In order to determine if your market size is good or not, you have to be able to draw comparisons — without benchmarking your data with other data points (especially from your client’s historical records as well as their that of their competitors’), you won’t be able to impact the numbers you’ve found while market sizing.


Some people also suggest you conduct a “sanity check” — in other words, is your number too high or too low? You can offer some reasons to suggest either how your estimate is likely higher than the actual number, lower, or just about right. Don’t cover all these scenarios. Just cover one, and provide your rationale. Perhaps one of your assumptions in the ratio/frequency/quantity/etc. portion of your analysis was overly generous. Or perhaps you under-estimated the number of youth golfers.


My final note for this section is on price — in this hypothetical scenario, we assumed that all golf clubs share an average price. Some golfers might purchase premium golf clubs, however, while others may purchase cheaper, “value-based” versions. Others may just go for the discount (re: cheapest) option. To provide additional complexity and rigor in your analysis, you can segment the golfer population by price type and then make the calculations accordingly — this makes you look stronger, as you’re looking two steps ahead of most candidates, and your final answer is likely more reflective of the actual estimate than it otherwise could have been.


My personal advice is to add complexity if and only if you are comfortable with it: if you introduce more complex calculations and you quickly get lost in a sauce of your own making, you’ve just screwed yourself out of the next round. That being said, if your analysis is overly simple, even if you aced your calculations you won’t come off as more impressive. You can risk it for the biscuit, as they say, but I personally suggest avoiding needless risk. That being said, I always segment baselines by price, and you should too — practice more and more, and you’ll soon find yourself handling more difficult calculations and market sizing questions in no time.


Bottom-Up Market Sizing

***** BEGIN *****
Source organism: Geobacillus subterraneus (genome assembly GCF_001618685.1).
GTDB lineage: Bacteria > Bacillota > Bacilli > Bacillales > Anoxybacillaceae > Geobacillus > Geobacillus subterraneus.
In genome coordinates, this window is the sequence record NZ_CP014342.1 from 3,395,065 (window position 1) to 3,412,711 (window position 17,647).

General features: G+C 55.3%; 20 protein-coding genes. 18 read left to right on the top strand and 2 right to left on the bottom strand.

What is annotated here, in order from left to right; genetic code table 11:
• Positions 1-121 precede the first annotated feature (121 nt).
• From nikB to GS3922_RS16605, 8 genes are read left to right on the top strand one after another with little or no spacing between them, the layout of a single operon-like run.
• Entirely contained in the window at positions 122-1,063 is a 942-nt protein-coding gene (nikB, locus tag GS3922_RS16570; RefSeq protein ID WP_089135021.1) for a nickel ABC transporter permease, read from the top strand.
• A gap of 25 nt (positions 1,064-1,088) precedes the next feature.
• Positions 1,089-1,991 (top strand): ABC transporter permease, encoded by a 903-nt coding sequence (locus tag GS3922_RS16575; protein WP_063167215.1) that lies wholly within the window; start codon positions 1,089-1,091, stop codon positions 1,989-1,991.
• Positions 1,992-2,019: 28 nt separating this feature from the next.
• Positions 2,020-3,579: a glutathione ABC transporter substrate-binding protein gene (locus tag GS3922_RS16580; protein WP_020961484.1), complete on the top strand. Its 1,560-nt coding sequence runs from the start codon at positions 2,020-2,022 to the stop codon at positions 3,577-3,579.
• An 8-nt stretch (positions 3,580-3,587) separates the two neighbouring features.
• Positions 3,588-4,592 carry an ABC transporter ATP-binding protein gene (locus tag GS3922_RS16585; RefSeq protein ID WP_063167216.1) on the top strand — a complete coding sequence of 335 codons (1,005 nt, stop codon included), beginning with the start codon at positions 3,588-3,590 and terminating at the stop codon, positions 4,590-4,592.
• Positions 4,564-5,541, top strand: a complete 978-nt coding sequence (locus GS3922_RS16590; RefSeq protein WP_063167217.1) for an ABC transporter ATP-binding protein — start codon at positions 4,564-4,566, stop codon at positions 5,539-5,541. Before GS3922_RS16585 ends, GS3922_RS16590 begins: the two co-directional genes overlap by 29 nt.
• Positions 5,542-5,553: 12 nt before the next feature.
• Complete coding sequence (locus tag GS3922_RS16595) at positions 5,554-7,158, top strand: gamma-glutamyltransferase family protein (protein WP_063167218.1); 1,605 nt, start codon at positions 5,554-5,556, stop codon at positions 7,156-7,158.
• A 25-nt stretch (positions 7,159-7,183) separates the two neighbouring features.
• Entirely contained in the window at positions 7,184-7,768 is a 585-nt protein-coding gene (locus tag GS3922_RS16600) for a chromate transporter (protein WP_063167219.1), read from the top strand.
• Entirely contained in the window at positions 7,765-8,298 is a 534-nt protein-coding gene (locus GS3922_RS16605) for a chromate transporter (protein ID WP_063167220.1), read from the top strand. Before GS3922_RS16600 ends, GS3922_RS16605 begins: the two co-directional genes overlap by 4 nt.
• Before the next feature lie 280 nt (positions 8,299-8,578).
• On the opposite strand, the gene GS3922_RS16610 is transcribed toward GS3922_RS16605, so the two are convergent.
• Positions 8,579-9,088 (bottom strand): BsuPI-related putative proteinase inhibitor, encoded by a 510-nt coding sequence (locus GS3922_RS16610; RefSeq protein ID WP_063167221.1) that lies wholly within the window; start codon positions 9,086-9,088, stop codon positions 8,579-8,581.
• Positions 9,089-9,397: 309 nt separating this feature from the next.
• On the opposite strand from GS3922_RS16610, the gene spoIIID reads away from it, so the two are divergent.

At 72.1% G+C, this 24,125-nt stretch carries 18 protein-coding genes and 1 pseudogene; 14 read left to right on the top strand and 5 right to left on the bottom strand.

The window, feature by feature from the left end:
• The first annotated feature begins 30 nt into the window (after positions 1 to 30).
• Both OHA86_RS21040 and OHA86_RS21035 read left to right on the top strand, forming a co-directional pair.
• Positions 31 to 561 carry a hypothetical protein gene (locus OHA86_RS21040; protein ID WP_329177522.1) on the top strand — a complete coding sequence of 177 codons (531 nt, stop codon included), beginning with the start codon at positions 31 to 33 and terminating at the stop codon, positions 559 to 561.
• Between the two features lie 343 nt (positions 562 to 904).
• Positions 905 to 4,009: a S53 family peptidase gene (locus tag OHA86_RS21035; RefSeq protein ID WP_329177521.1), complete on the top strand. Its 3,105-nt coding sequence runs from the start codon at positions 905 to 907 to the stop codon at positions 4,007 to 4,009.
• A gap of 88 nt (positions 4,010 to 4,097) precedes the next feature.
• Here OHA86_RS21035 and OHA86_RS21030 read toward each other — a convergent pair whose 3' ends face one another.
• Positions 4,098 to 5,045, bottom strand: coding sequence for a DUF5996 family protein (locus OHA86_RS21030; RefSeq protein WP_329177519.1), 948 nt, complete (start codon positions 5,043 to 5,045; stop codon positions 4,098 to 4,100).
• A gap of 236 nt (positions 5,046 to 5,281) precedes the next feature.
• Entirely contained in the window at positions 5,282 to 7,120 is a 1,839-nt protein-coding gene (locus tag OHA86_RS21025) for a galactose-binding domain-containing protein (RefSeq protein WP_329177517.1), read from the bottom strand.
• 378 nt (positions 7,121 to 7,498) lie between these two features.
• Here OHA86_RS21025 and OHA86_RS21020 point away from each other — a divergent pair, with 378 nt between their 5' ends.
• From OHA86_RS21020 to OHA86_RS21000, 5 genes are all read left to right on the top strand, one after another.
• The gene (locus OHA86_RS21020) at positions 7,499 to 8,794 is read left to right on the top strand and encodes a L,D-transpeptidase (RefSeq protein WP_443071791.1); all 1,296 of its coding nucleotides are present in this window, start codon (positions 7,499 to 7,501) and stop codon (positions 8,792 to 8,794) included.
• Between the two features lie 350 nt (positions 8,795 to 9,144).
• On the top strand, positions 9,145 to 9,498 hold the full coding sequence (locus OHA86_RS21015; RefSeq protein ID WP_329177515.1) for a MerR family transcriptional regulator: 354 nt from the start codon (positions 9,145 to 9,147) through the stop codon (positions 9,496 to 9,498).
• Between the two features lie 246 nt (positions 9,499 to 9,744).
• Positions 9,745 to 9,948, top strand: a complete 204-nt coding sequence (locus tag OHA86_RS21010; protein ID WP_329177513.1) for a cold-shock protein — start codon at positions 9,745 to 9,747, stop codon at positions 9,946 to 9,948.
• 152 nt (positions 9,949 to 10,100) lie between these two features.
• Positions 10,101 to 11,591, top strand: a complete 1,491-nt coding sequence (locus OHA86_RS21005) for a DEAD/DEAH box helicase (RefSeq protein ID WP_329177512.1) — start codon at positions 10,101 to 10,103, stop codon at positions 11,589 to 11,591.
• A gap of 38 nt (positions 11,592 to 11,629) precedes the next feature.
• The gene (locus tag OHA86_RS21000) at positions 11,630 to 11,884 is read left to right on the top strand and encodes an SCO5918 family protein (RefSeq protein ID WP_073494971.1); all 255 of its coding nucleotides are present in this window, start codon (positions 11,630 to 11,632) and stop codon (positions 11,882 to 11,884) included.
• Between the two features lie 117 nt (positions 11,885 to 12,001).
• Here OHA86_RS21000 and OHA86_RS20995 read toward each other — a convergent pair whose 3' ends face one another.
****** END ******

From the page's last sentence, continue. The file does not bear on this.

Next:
Another market sizing technique is called “Bottom-Up.” When you take the bottom-up approach, you isolate a single geography, store, unit, consumption pattern, or other micro-element of a larger population – then push the numbers up to a larger scale.



One reason to use the bottom-up method over the top-down method is if you’re asked to measure the physical distribution of a product. For instance, in order to answer the question “How many pay-phones are there in Beijing,” it would be easier for you to estimate how many pay-phones there are in a city block, then multiply by the number of blocks in the whole city. If you used a top-down approach, you’d instead have to identify how many people live in London, how often they use pay-phones, how frequently pay-phones are used daily, etc. You can see how this is pretty cumbersome.


Another tell-tale sign you should go bottom-up over top-down is if you’re measuring consumption (re: where you look at the number or amount of something “consumed” per day and then annualize it). For instance, in order to find out how many bags are lost in a year at SFO, or how much is spent on Starbucks in China, you should estimate the number of ‘occurrences daily’ (re: bags lost per day, customers served per day, etc.), and then multiply by the number of days the business is open. You may still need to factor value (re: average spend per Starbucks order), but that’s pretty easy to do.


The bottom-up approach doesn’t make much sense for the golf club question — try thinking about how you would estimate the market size for golf clubs in New York (or alternatively, just give up right now, I don’t blame you LOL).


Again, you should employ the bottom-up approach if you’re dealing with distribution and/or consumption. The top-down approach can be applied in any situation, but sometimes it’s more effective to go bottom-up (and vice versa).


Using the “How much is spent on Starbucks in China every year” question as an example, let’s start with customer/product types. Starbucks sells a number of ‘products’, from coffee/tea/drinks to snacks/pastries and even merchandise like mugs, french presses, and sunglasses. For simplicity’s sake, let’s just focus on liquid consumables (drinks) and solid consumables (pastries, sandwiches, etc.).